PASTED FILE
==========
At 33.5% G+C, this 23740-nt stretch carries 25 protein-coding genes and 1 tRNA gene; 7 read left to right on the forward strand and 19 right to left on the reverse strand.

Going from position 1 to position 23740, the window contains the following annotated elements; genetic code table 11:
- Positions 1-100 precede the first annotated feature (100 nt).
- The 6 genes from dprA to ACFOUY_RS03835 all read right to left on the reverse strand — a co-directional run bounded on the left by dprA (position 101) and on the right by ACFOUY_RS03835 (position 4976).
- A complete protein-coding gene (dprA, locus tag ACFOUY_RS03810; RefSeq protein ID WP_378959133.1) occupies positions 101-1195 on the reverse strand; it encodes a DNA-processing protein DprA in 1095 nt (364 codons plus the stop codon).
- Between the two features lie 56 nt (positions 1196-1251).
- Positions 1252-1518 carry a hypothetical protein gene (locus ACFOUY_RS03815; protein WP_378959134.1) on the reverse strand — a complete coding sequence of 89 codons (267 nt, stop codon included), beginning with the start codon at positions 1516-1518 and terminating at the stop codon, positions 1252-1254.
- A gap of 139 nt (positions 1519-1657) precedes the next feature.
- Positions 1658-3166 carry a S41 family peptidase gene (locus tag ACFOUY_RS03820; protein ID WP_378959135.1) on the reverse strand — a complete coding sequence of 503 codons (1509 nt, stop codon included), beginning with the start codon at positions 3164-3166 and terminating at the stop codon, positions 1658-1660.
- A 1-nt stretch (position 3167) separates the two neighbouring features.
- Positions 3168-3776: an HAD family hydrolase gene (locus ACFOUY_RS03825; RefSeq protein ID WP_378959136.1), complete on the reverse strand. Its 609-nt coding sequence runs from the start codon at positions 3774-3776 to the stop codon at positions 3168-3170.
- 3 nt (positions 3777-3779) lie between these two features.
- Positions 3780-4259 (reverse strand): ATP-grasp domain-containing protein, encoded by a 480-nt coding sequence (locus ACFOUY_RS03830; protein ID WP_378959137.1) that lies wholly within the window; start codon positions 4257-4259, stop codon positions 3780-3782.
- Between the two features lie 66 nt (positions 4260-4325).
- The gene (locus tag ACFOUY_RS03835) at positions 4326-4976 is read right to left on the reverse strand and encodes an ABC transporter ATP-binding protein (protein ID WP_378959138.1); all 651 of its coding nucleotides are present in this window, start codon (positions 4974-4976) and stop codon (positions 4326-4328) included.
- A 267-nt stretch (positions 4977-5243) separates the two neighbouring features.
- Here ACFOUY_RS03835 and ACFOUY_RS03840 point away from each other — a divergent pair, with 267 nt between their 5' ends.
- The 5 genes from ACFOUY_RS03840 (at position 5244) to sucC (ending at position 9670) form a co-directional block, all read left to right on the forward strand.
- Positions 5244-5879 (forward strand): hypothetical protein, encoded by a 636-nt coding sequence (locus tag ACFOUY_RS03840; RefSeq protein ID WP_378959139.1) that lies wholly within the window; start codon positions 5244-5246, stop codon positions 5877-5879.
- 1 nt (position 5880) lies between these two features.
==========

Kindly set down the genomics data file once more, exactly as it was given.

At 33.5% G+C, this 23740-nt stretch carries 25 protein-coding genes and 1 tRNA gene; 7 read left to right on the forward strand and 19 right to left on the reverse strand.

Going from position 1 to position 23740, the window contains the following annotated elements; genetic code table 11:
- Positions 1-100 precede the first annotated feature (100 nt).
- The 6 genes from dprA to ACFOUY_RS03835 all read right to left on the reverse strand — a co-directional run bounded on the left by dprA (position 101) and on the right by ACFOUY_RS03835 (position 4976).
- A complete protein-coding gene (dprA, locus tag ACFOUY_RS03810; RefSeq protein ID WP_378959133.1) occupies positions 101-1195 on the reverse strand; it encodes a DNA-processing protein DprA in 1095 nt (364 codons plus the stop codon).
- Between the two features lie 56 nt (positions 1196-1251).
- Positions 1252-1518 carry a hypothetical protein gene (locus ACFOUY_RS03815; protein WP_378959134.1) on the reverse strand — a complete coding sequence of 89 codons (267 nt, stop codon included), beginning with the start codon at positions 1516-1518 and terminating at the stop codon, positions 1252-1254.
- A gap of 139 nt (positions 1519-1657) precedes the next feature.
- Positions 1658-3166 carry a S41 family peptidase gene (locus tag ACFOUY_RS03820; protein ID WP_378959135.1) on the reverse strand — a complete coding sequence of 503 codons (1509 nt, stop codon included), beginning with the start codon at positions 3164-3166 and terminating at the stop codon, positions 1658-1660.
- A 1-nt stretch (position 3167) separates the two neighbouring features.
- Positions 3168-3776: an HAD family hydrolase gene (locus ACFOUY_RS03825; RefSeq protein ID WP_378959136.1), complete on the reverse strand. Its 609-nt coding sequence runs from the start codon at positions 3774-3776 to the stop codon at positions 3168-3170.
- 3 nt (positions 3777-3779) lie between these two features.
- Positions 3780-4259 (reverse strand): ATP-grasp domain-containing protein, encoded by a 480-nt coding sequence (locus ACFOUY_RS03830; protein ID WP_378959137.1) that lies wholly within the window; start codon positions 4257-4259, stop codon positions 3780-3782.
- Between the two features lie 66 nt (positions 4260-4325).
- The gene (locus tag ACFOUY_RS03835) at positions 4326-4976 is read right to left on the reverse strand and encodes an ABC transporter ATP-binding protein (protein ID WP_378959138.1); all 651 of its coding nucleotides are present in this window, start codon (positions 4974-4976) and stop codon (positions 4326-4328) included.
- A 267-nt stretch (positions 4977-5243) separates the two neighbouring features.
- Here ACFOUY_RS03835 and ACFOUY_RS03840 point away from each other — a divergent pair, with 267 nt between their 5' ends.
- The 5 genes from ACFOUY_RS03840 (at position 5244) to sucC (ending at position 9670) form a co-directional block, all read left to right on the forward strand.
- Positions 5244-5879 (forward strand): hypothetical protein, encoded by a 636-nt coding sequence (locus tag ACFOUY_RS03840; RefSeq protein ID WP_378959139.1) that lies wholly within the window; start codon positions 5244-5246, stop codon positions 5877-5879.
- 1 nt (position 5880) lies between these two features.